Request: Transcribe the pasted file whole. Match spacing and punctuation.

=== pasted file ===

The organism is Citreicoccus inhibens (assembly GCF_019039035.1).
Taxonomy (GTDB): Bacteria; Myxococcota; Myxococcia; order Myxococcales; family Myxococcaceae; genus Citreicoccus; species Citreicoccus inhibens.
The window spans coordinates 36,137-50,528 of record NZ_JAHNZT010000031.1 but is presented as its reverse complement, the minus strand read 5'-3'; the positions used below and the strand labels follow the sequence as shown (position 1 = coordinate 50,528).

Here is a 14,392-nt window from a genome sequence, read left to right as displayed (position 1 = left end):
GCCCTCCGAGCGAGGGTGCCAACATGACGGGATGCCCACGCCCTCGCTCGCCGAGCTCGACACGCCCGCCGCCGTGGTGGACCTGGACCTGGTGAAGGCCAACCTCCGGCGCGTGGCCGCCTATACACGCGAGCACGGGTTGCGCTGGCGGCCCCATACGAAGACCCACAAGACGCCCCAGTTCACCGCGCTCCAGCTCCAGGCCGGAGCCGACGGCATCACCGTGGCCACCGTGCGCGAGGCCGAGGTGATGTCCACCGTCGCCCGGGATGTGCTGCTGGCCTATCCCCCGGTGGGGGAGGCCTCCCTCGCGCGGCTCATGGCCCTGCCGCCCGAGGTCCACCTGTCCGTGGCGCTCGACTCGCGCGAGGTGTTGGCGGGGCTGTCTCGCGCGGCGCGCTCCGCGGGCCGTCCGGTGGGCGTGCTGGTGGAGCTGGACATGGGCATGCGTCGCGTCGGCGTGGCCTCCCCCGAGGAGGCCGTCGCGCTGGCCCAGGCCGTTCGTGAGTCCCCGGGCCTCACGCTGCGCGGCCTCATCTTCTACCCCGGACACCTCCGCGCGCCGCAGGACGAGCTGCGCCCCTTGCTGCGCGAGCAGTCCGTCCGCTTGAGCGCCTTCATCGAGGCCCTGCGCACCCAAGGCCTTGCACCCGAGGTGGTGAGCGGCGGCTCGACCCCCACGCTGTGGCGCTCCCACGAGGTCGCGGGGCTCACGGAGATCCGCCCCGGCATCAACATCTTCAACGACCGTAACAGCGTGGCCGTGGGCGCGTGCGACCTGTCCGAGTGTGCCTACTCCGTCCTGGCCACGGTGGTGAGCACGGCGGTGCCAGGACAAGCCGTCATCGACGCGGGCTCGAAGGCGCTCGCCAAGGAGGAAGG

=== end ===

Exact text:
The organism is Citreicoccus inhibens (assembly GCF_019039035.1).
Taxonomy (GTDB): Bacteria; Myxococcota; Myxococcia; order Myxococcales; family Myxococcaceae; genus Citreicoccus; species Citreicoccus inhibens.
The window spans coordinates 36,137-50,528 of record NZ_JAHNZT010000031.1 but is presented as its reverse complement, the minus strand read 5'-3'; the positions used below and the strand labels follow the sequence as shown (position 1 = coordinate 50,528).

Here is a 14,392-nt window from a genome sequence, read left to right as displayed (position 1 = left end):
GCCCTCCGAGCGAGGGTGCCAACATGACGGGATGCCCACGCCCTCGCTCGCCGAGCTCGACACGCCCGCCGCCGTGGTGGACCTGGACCTGGTGAAGGCCAACCTCCGGCGCGTGGCCGCCTATACACGCGAGCACGGGTTGCGCTGGCGGCCCCATACGAAGACCCACAAGACGCCCCAGTTCACCGCGCTCCAGCTCCAGGCCGGAGCCGACGGCATCACCGTGGCCACCGTGCGCGAGGCCGAGGTGATGTCCACCGTCGCCCGGGATGTGCTGCTGGCCTATCCCCCGGTGGGGGAGGCCTCCCTCGCGCGGCTCATGGCCCTGCCGCCCGAGGTCCACCTGTCCGTGGCGCTCGACTCGCGCGAGGTGTTGGCGGGGCTGTCTCGCGCGGCGCGCTCCGCGGGCCGTCCGGTGGGCGTGCTGGTGGAGCTGGACATGGGCATGCGTCGCGTCGGCGTGGCCTCCCCCGAGGAGGCCGTCGCGCTGGCCCAGGCCGTTCGTGAGTCCCCGGGCCTCACGCTGCGCGGCCTCATCTTCTACCCCGGACACCTCCGCGCGCCGCAGGACGAGCTGCGCCCCTTGCTGCGCGAGCAGTCCGTCCGCTTGAGCGCCTTCATCGAGGCCCTGCGCACCCAAGGCCTTGCACCCGAGGTGGTGAGCGGCGGCTCGACCCCCACGCTGTGGCGCTCCCACGAGGTCGCGGGGCTCACGGAGATCCGCCCCGGCATCAACATCTTCAACGACCGTAACAGCGTGGCCGTGGGCGCGTGCGACCTGTCCGAGTGTGCCTACTCCGTCCTGGCCACGGTGGTGAGCACGGCGGTGCCAGGACAAGCCGTCATCGACGCGGGCTCGAAGGCGCTCGCCAAGGAGGAAGG